Violent video games in Supreme Court crosshairs?

Just last week, a strong majority on the U.S. Supreme Court ruled that a 1999 federal law outlawing certain videos depicting animal cruelty and other weird practices involving animals (so-called “crush videos”) was overly broad and operated as an unconstitutional infringement of First Amendment rights.  I was one of the few members of the U.S. House of Representatives to vote against the legislation at the time of its passage.  I did so for the same reasons the Supreme Court threw out the statute last week — not because any of us find the activity protected by the First Amendment to be laudable (far from it); but because it sweeps too broadly and attaches criminal penalties to a person’s right to freedom of expression. 

Moreover, it is not as if true acts of animal cruelty would go unpunished without this federal law in place; virtually every state already criminalizes such practices.  The high Court decision, and my vote against the legislation 11 years ago, simply reflect that a federal law restricting such behavior is unnecessary and constitutionally defective.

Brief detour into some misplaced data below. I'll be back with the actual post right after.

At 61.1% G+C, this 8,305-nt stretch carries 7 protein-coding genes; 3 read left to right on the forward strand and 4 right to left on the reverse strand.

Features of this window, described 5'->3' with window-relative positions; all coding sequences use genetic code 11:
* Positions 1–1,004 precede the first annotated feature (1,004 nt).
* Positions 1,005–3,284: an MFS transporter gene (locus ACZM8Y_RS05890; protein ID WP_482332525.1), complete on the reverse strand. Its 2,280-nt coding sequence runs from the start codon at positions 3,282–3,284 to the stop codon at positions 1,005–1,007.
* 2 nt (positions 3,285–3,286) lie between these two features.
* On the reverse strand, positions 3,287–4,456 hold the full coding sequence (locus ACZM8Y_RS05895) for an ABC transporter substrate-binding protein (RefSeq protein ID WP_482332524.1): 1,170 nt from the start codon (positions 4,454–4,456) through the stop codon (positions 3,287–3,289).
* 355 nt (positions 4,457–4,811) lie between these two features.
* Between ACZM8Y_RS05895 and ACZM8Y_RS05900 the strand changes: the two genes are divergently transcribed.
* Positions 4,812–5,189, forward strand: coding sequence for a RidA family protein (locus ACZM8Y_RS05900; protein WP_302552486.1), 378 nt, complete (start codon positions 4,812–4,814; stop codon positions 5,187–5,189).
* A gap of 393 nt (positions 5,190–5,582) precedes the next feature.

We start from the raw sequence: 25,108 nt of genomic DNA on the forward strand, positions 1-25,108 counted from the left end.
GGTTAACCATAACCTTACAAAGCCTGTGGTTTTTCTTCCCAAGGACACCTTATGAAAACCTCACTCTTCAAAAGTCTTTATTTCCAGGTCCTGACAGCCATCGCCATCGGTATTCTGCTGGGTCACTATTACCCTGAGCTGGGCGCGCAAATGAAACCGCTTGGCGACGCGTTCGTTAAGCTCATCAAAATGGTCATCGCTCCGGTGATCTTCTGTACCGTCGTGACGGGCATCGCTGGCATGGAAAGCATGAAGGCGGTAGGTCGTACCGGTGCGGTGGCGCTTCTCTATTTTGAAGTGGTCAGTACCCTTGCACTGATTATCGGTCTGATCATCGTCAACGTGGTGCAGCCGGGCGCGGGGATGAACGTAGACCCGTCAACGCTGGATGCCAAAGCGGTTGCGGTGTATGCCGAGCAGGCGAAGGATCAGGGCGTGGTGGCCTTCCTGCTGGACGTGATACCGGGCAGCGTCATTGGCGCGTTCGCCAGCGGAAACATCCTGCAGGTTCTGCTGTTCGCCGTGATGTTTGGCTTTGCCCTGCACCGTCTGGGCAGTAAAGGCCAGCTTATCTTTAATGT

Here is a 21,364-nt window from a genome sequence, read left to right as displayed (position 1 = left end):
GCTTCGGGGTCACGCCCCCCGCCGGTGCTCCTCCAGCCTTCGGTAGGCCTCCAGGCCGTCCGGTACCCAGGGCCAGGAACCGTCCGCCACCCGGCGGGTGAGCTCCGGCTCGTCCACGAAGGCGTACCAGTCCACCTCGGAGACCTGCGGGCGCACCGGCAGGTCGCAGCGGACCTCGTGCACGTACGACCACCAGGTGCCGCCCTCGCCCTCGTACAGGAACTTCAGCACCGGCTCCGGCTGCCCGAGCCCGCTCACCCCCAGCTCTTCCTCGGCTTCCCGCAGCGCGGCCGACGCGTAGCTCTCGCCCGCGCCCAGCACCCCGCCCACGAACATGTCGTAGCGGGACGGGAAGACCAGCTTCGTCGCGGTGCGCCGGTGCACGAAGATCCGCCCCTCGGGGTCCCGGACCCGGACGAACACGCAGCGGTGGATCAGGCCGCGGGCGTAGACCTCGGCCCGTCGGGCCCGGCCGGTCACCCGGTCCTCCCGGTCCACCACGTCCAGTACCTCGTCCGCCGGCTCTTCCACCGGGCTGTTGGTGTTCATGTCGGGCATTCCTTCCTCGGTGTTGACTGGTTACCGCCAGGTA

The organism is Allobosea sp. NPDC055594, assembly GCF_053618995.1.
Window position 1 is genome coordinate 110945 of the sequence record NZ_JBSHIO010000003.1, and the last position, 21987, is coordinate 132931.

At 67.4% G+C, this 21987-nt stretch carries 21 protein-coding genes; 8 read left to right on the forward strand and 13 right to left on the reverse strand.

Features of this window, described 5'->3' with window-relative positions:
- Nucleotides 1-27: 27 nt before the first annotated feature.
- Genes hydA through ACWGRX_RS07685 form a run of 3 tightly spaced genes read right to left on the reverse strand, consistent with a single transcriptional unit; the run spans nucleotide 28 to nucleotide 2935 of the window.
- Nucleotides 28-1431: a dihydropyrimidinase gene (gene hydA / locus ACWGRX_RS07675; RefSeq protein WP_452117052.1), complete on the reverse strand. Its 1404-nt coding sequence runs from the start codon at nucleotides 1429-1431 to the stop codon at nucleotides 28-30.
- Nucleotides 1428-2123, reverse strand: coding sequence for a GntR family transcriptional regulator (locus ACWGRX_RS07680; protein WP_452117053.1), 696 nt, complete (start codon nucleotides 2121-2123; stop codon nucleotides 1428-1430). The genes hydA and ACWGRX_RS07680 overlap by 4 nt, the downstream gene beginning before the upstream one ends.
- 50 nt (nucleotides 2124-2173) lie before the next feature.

Now, just a week after that decision, the Court has announced it will take up another video case; this one involving the extent to which states, including California, can prohibit the sale to minors of video games depicting what might be called extreme violence.  Last week’s animal cruelty video opinion may contain some clues as to how the justices might rule in this most recent case they have taken under advisement.